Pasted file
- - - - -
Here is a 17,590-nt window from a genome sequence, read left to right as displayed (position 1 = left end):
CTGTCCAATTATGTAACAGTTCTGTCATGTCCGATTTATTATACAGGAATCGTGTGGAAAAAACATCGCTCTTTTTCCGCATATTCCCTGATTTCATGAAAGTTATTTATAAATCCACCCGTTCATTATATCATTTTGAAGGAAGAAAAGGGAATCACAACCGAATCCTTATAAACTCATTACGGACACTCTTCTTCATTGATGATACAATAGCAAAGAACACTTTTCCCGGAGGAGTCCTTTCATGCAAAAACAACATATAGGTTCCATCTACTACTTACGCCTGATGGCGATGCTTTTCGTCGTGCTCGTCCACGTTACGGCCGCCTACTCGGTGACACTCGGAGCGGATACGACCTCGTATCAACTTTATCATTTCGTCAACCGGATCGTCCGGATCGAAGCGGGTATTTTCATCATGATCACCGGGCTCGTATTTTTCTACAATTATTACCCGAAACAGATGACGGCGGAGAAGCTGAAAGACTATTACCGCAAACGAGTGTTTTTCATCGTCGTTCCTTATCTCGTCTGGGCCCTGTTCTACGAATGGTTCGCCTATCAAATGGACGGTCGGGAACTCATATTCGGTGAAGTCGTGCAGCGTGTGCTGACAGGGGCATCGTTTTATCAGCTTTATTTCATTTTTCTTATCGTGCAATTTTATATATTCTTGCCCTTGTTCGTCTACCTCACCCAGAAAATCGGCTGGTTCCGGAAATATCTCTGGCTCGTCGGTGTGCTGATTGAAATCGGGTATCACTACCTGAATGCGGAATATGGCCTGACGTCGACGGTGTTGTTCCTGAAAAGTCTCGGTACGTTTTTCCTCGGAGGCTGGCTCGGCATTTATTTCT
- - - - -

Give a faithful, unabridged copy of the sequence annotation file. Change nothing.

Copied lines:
Here is a 17,590-nt window from a genome sequence, read left to right as displayed (position 1 = left end):
CTGTCCAATTATGTAACAGTTCTGTCATGTCCGATTTATTATACAGGAATCGTGTGGAAAAAACATCGCTCTTTTTCCGCATATTCCCTGATTTCATGAAAGTTATTTATAAATCCACCCGTTCATTATATCATTTTGAAGGAAGAAAAGGGAATCACAACCGAATCCTTATAAACTCATTACGGACACTCTTCTTCATTGATGATACAATAGCAAAGAACACTTTTCCCGGAGGAGTCCTTTCATGCAAAAACAACATATAGGTTCCATCTACTACTTACGCCTGATGGCGATGCTTTTCGTCGTGCTCGTCCACGTTACGGCCGCCTACTCGGTGACACTCGGAGCGGATACGACCTCGTATCAACTTTATCATTTCGTCAACCGGATCGTCCGGATCGAAGCGGGTATTTTCATCATGATCACCGGGCTCGTATTTTTCTACAATTATTACCCGAAACAGATGACGGCGGAGAAGCTGAAAGACTATTACCGCAAACGAGTGTTTTTCATCGTCGTTCCTTATCTCGTCTGGGCCCTGTTCTACGAATGGTTCGCCTATCAAATGGACGGTCGGGAACTCATATTCGGTGAAGTCGTGCAGCGTGTGCTGACAGGGGCATCGTTTTATCAGCTTTATTTCATTTTTCTTATCGTGCAATTTTATATATTCTTGCCCTTGTTCGTCTACCTCACCCAGAAAATCGGCTGGTTCCGGAAATATCTCTGGCTCGTCGGTGTGCTGATTGAAATCGGGTATCACTACCTGAATGCGGAATATGGCCTGACGTCGACGGTGTTGTTCCTGAAAAGTCTCGGTACGTTTTTCCTCGGAGGCTGGCTCGGCATTTATTTCT